Thursday, November 15, 2007

Birds and Branches

Most of the leaves have now fallen from our trees and bushes and the grasses at the edges of the trails have started to decay. It is easier to see little birds in the brush, although getting a picture amidst the jumble can be a challenge with an auto focus camera. I have been startled by a few birds at very close range as they have blended in with the leafless vegetation very well.
What do you see in the first picture?

I saw nothing until it moved in response to my approach. This is likely one of the last Great Blue Herons around this year. This lone straggler at the swamp was still around last week.

On a noon hour walk below the hospital grounds, I looked up in a tree by the river and noticed some eyes peering down at me. I took the picture below with my little pocket point and click camera and the Red-tailed Hawk still appears close. The bird was barely noticeable in the bare tree as it sat there without moving.


A couple of days later I saw another Red-tailed hawk sitting on top of a dead tree in the river's flood plain. Once again, I nearly walked by as from the back, the hawk looked like an extension of the stump. I have seen many hawks this month. I don't know if that is because they are migrating or if they are just more visible at this time of year.


The gulls have their winter plumage now with speckled heads, necks and chests. This one was resting on a fallen branch in the lake. I thought I may have found a Thayer's Gull but on closer inspection found it to be a winter Herring Gull. The Thayer's gull would have a brown eye instead of the yellow eye and the head would be more rounded. (like Hercule Poirot!)


I have made a list of birds that winter in Southern Ontario and will be checking the bare trees and shrubs closely on my winter walks. Perhaps I will even find an owl peering from its perch...I wish!

14 comments:

  1. What great camouflage in that first photo! I had to enlarge it to see it at all! :c) Love the hawks. We've been seeing more and more of them here too.

    ReplyDelete
  2. I always seem to have branches waving to me when photographing birds! Glad that I am not the only one that this happens to!

    ReplyDelete
  3. Ruth,

    Your photos are awesome. I must take a walk along the river. I saw a flock of gulls there today. I'm sure there are other birds in that area as well.

    Thanks for sharing. Your photos brightened my evening. I love nature and birds always bring song and color into our world.

    Thanks for stopping by my blog and commenting on my book post. I have had my stories included in a large number of anthologies and it's alway nice to be honored in such a way.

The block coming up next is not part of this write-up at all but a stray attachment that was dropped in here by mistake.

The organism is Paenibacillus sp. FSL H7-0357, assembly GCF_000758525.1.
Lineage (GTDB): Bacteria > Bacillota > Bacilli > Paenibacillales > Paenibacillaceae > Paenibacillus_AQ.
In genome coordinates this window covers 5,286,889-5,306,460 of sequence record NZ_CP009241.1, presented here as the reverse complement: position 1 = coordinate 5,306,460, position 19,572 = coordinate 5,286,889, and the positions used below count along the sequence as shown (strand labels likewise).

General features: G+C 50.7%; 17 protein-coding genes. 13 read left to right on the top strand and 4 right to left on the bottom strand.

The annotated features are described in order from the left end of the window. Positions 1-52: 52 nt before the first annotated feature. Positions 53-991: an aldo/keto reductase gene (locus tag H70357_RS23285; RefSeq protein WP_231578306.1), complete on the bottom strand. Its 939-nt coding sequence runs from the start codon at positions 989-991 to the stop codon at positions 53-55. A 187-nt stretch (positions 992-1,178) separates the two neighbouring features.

Blessings,
    Mary

    ReplyDelete
  4. Several years ago I saw a snow white owl - it was on a telephone post - for 2 mornings in a row. Never have seen one since. Looked large even from the road.

    ReplyDelete
  5. Jayne- It is surprising that such a large bird could hide so effectively in the brush.

    Monarch- I have many in focus pictures of twigs with a blurry bird in there somewhere! :-(

    Mary- Thanks- The river is becoming a better place for birds and wildlife since our municipalities are trying to improve the water quality. There are some lovely river trails in your area too.

    Jean- I can only wish!! I am always looking at fence posts when I drive in the country.

    ReplyDelete
  6. Those are really neat pictures, Ruth. I'm glad you're so observant. I haven't seen any Great Blue Herons for awhile, but there are still plenty of Red-Tailed Hawks around and I never get tired of seeing them--perched in unusual places (like yours were)

    ReplyDelete
  7. Way to go. You sure get a lot of sightings.

    ReplyDelete
  8. Great photos, Ruth! Your heron is very blue. You are on a hawk roll and WILL see that owl. Have your camera ready.

    ReplyDelete
  9. I am so grateful to enjoy your Canadian bird world. The sparrows and finches of Denver pale in comparison. We do have a Cooper's hawk and his mate in the neighborhood--I keep expecting to see one fly off with the cat. I suppose the local fox would be a more likely foe for Ninja.

    What a spectacular place, beautifully photographed by you. That bridge picture in your Pooh post is postcard perfect.

    ReplyDelete
  10. RuthieJ and AC- I am getting better at spotting birds, but might fall into a hole or the river myself someday by looking up rather than down. Worse still...I imagine I may drive into a ditch while looking for an owl on a fencepost!

    Femail Doc- Thanks. I am glad you enjoy the pictures. I really need to share what I learned at the Osteoporosis Conference too.

    ReplyDelete
  11. Nice birding post and photos!I enjoy the fact that some of the thick weeds are easier to see through now.-It especialy helps with sparrows.

    ReplyDelete
  12. Larry- I am dreadful with sparrow ID and the leafless branches are not helping.

    ReplyDelete
  13. Great photos, Ruth. These are better than the photos I took on my trip (just returned yesterday) in New Mexico. We also saw a lot of raptors everywhere throughout the state. As for the heron and the gull, I can just walk about a mile from home to see them - now those birds I can get better shots of! :o) On the other hand, raptors are more difficult.

    ReplyDelete
  14. Hi Mary- Glad you had a good trip and I hope you post some of your pictures. Raptors are a challenge to photograph for sure which is why I prefer taking pictures of water birds.

    ReplyDelete